Standards remain. Personalized learning is not an educational “free-for-all” in which students can study whatever they want, free from accountability; it instead provides flexibility for students to focus on the areas where they need the most support while holding them to the same high standards.
Personalized doesn’t mean solo. Personalized learning does not mean that each teacher must create individual courses of study for all of their students; instead they can leverage and share each other’s work more easily. It also allows students to lead where they can.
It does not result in mixed-age classrooms. Personalized learning does not mean that we’ll eliminate age-span groupings and educate students of widely different levels of social-emotional maturity together. It does mean that we can collaborate and co-teach across content areas, helping meet the needs of all students.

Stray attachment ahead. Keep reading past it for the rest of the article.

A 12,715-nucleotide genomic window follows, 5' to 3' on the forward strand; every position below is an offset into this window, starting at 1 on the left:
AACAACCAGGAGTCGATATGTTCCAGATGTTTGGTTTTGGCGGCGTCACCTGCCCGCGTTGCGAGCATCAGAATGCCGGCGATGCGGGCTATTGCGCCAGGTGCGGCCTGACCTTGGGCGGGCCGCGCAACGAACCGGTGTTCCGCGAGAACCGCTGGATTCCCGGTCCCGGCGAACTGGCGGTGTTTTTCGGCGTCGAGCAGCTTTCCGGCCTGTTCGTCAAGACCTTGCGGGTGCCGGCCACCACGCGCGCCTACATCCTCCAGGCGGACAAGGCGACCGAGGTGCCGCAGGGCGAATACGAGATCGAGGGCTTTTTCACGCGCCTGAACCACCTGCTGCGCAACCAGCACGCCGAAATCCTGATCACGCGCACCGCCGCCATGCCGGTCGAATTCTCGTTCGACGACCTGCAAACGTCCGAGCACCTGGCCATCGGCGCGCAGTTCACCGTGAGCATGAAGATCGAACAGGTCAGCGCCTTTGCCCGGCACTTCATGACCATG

Why we need it
Our world is changing—what people need to know and the skills they need to have in the 21st century are dramatically different from what they were in the 20th century. And yet our education system still reflects that 20th century model. We end up preparing students for yesterday’s world, not today’s and not tomorrow’s.
What’s more, we aren’t doing a good enough job of reaching all students in this traditional model. Teachers who are under-resourced are forced to design for the middle, resulting too often in a design that doesn’t fit most students. From this, we see too few students achieve at grade level in Rhode Island and many disengaged with school and their learning: Rhode Island has the highest absentee rate in all of New England. We have great teachers in our state who are differentiating instruction and supporting their students on an individual basis, but they shouldn’t have to do it in spite of the system. They need structural supports and reinforcements to make this work sustainable and scalable. This is where personalized learning comes in.